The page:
Brazil bad weather boost 2024 corn prices
Brazil's soybean crop is struggling due to drought, with replanting likely. The heat and dryness are affecting other areas as well.
Soybean farmers in Central Mato Grosso, Brazil are facing significant challenges as they continue to plant their crops in unfavorable conditions. Currently, Brazil's soybean crop is nearly 65% complete, which is about 10% behind the five-year average. Mato Grosso, which represents 27% of Brazil's soybean production, is nearing the end of its planting season, with approximately 95% complete. However, there are increasing reports that as much as 20% of the state will need to replant their crops due to the lack of moisture.
The forecast for the Central West region, where Mato Grosso is located, shows a scarcity of moisture and extremely high temperatures. This has led to a stressful situation for soybeans in the area. Although there is some hope for precipitation beginning next week, the damage has already been done. The delayed planting of the replanted areas could result in lower yields, and the prime second crop corn areas may not get planted at all.
The impact of the drought is not limited to Mato Grosso, as neighboring areas such as Goiás, which represents 10% of Brazil's soybean production, are also experiencing adverse conditions. The situation is further exacerbated by the oppressive heat, with temperatures reaching up to 110 degrees in some areas. This has led to limited impact from 1-inch rains due to high evaporation rates.
The overall sentiment among producers is gloomy, as they are facing uncharted territories with historically unprecedented drought conditions. The situation has been described as the worst start to the growing season in the history of Mato Grosso, with soybean fields essentially dying. The long-term forecast contradicts the short-term improvement, showing extended dryness and heat.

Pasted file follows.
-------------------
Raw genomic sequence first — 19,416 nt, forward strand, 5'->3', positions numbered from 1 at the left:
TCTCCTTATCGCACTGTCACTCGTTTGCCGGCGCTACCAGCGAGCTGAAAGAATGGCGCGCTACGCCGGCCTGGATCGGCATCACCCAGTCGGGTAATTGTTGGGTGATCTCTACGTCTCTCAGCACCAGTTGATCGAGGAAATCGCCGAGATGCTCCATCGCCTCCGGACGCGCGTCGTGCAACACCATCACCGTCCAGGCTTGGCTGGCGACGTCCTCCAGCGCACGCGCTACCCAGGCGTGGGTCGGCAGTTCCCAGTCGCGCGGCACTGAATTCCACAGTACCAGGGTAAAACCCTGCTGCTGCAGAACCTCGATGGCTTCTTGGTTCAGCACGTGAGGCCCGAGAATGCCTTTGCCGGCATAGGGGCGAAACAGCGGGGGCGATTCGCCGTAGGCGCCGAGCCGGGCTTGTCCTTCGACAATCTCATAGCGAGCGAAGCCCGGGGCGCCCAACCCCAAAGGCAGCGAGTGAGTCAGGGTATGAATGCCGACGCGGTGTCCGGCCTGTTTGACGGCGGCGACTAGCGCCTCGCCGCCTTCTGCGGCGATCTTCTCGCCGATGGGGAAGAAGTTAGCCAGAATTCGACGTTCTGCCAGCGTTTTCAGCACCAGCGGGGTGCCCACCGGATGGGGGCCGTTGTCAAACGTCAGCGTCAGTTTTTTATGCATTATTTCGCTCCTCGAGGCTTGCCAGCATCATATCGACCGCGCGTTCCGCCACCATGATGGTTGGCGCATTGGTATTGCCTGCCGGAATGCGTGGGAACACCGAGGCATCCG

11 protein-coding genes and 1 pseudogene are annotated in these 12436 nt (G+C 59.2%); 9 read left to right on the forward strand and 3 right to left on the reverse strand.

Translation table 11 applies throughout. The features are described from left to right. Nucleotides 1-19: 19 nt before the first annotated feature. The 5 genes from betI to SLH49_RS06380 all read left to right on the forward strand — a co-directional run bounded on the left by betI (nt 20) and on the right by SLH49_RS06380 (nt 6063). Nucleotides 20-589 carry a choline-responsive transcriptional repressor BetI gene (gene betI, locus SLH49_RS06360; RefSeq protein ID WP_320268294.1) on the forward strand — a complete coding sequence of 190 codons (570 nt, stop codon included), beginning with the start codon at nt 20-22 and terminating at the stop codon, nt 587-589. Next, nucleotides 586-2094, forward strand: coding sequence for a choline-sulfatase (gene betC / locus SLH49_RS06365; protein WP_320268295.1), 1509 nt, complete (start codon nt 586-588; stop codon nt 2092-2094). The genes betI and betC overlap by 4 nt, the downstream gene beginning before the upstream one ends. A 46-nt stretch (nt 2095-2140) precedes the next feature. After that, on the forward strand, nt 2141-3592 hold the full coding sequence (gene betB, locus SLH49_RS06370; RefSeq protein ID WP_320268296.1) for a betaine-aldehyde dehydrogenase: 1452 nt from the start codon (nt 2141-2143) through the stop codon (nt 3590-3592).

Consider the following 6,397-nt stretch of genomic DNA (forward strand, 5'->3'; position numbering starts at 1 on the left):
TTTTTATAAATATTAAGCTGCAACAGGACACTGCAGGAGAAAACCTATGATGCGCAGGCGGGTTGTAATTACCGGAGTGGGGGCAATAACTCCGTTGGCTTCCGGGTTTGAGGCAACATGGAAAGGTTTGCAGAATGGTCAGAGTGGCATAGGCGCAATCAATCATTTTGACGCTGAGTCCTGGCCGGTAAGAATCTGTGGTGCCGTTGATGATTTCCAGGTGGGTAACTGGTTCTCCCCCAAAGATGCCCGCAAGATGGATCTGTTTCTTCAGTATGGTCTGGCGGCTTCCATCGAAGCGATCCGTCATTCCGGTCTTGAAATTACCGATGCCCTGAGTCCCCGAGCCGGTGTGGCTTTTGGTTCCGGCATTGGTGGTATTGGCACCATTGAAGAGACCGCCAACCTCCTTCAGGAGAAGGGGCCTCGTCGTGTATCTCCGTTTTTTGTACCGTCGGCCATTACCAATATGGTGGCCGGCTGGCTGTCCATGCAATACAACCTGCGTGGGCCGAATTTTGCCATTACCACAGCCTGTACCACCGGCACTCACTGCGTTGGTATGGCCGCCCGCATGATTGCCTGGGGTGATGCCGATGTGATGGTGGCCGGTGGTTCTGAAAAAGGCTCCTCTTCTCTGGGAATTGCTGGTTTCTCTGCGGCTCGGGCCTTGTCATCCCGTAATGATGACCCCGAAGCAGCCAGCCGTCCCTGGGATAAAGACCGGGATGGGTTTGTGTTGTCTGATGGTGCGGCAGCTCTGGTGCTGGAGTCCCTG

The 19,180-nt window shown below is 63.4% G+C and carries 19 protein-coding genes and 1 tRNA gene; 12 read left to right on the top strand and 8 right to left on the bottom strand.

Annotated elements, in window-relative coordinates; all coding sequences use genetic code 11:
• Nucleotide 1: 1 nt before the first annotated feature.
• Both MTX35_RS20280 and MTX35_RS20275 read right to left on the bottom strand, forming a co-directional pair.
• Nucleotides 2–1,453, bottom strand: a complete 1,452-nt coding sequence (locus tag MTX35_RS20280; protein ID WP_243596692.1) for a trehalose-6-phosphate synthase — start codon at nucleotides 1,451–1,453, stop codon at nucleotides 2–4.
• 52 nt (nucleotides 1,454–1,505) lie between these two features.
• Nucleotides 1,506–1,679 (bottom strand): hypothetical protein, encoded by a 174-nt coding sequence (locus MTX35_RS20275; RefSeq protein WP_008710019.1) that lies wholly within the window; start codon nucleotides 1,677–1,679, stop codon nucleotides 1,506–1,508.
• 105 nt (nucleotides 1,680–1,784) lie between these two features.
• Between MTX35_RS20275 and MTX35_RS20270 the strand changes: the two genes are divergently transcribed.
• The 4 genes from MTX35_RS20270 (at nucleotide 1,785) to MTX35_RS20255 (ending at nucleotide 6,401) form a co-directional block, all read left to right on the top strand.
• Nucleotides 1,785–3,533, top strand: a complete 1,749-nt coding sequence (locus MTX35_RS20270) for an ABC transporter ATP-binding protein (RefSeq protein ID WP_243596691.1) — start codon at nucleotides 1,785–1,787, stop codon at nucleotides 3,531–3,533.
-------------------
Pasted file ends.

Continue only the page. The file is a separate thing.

Meanwhile, Southern Brazil is experiencing the opposite problem with excessive rain, which is not favorable for the first crop corn. Argentina, on the other hand, currently has the best growing conditions in South America.
The impact of the drought on Brazil's soybean crop is expected to have global implications, with analysts downgrading Brazil's crop by 5 MMT or 183 million bushels. This has led to concerns about the global soybean market and the potential need for revisions to soybean crop estimates. The U.S. ending stock boost in the WASDE report may be overshadowed by the significant losses in Brazil's crop.
Overall, the situation in Central Mato Grosso and other soybean-producing regions in Brazil is dire, and the implications of the drought are likely to be felt on a global scale. The challenges faced by soybean farmers in Brazil highlight the vulnerability of agricultural production to adverse weather conditions and the potential impact on global food supplies.